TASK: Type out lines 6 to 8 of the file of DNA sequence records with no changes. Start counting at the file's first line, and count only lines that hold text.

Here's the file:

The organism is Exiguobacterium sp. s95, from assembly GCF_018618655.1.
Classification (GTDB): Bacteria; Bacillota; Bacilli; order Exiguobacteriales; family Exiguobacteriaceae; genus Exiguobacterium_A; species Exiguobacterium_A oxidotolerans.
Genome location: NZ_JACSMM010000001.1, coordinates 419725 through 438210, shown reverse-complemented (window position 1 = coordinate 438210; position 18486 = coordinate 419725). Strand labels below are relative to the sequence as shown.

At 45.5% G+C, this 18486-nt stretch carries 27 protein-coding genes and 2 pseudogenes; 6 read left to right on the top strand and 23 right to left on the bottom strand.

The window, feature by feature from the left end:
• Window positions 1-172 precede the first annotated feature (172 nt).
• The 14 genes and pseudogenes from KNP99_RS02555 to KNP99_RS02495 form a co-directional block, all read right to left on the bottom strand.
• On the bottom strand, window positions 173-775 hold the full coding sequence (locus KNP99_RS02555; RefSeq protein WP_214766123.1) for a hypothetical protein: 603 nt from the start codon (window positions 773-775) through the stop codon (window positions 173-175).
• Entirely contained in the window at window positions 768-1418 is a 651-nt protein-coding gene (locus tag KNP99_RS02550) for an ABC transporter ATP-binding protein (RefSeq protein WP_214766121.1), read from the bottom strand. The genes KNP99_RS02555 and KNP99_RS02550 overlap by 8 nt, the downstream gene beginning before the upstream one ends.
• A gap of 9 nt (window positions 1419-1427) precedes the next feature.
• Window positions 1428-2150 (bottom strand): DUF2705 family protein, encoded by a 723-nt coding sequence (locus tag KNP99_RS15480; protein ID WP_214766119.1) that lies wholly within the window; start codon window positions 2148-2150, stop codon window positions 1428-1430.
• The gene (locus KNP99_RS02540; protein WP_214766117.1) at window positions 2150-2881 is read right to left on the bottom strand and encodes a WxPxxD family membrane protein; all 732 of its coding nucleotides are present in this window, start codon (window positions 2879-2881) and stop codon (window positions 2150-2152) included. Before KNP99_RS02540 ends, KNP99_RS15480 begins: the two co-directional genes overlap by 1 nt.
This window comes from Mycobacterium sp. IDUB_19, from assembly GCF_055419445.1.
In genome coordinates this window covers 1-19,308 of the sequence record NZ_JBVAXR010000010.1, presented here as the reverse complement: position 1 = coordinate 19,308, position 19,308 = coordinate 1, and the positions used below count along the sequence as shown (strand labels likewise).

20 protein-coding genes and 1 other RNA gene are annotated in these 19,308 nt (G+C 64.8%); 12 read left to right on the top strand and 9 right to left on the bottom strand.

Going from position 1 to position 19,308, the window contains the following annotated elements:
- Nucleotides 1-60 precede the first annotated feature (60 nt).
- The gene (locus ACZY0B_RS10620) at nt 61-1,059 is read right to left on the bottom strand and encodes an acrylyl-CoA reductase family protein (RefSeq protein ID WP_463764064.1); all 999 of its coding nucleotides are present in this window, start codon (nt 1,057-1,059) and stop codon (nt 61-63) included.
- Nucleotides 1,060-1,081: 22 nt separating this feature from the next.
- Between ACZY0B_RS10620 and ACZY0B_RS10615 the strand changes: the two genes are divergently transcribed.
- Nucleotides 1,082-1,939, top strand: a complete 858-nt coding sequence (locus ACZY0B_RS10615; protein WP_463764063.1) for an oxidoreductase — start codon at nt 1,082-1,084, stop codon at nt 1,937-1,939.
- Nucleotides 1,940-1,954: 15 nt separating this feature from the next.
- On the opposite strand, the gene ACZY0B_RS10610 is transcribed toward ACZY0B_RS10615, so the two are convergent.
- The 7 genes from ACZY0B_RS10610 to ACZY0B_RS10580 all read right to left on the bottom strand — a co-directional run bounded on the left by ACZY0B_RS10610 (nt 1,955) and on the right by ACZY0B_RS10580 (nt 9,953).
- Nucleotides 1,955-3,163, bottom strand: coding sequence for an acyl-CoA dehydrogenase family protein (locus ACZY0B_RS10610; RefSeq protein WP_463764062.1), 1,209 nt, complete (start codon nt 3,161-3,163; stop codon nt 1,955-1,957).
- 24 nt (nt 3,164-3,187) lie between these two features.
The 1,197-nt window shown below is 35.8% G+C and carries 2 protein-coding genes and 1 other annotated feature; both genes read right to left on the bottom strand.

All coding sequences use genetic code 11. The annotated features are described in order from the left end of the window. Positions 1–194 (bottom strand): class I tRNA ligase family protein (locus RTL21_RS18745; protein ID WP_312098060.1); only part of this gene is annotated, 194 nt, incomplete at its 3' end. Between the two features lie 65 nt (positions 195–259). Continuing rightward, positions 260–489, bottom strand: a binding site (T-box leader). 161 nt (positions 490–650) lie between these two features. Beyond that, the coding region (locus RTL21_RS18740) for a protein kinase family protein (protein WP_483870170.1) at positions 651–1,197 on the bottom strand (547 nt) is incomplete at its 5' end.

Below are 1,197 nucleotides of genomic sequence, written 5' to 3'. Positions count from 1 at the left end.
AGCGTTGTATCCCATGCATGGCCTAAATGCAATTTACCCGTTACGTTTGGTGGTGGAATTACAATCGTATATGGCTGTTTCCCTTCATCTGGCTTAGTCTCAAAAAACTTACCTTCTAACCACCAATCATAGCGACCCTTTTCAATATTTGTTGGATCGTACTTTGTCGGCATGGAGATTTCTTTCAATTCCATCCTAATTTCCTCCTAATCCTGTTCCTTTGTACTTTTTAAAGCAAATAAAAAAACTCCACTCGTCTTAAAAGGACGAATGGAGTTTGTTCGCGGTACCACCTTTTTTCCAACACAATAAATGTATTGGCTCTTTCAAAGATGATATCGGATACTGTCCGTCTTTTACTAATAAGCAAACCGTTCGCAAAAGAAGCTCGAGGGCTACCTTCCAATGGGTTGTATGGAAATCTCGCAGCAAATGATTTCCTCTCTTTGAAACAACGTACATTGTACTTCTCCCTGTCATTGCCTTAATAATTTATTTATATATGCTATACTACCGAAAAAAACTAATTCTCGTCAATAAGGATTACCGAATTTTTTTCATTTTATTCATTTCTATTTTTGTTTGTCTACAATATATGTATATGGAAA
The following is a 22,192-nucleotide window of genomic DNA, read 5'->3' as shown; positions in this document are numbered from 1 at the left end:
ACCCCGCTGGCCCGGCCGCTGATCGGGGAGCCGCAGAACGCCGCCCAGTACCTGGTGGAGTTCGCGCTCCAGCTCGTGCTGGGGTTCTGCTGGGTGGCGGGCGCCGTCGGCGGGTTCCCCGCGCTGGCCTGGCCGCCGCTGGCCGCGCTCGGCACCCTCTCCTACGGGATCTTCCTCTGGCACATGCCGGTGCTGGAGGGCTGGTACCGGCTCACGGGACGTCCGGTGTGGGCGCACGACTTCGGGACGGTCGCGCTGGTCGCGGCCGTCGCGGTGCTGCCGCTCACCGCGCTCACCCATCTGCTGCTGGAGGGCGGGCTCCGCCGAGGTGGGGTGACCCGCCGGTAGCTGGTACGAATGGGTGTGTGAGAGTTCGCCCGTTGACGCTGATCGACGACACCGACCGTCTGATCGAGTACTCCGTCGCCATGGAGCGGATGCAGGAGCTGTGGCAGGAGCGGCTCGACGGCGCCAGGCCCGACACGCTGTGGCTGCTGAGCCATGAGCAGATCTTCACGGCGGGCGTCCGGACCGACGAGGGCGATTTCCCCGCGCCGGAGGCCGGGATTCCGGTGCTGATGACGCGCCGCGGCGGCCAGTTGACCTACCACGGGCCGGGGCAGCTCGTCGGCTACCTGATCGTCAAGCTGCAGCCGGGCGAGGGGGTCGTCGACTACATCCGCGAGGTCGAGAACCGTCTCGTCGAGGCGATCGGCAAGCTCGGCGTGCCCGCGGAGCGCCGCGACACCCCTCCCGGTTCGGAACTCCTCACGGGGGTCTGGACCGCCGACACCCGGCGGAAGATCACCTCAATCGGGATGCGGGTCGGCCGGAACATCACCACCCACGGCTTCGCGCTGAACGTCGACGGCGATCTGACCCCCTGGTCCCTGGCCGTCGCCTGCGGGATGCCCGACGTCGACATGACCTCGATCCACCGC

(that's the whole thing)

• Window positions 1-172 precede the first annotated feature (172 nt).
• The 14 genes and pseudogenes from KNP99_RS02555 to KNP99_RS02495 form a co-directional block, all read right to left on the bottom strand.
• On the bottom strand, window positions 173-775 hold the full coding sequence (locus KNP99_RS02555; RefSeq protein WP_214766123.1) for a hypothetical protein: 603 nt from the start codon (window positions 773-775) through the stop codon (window positions 173-175).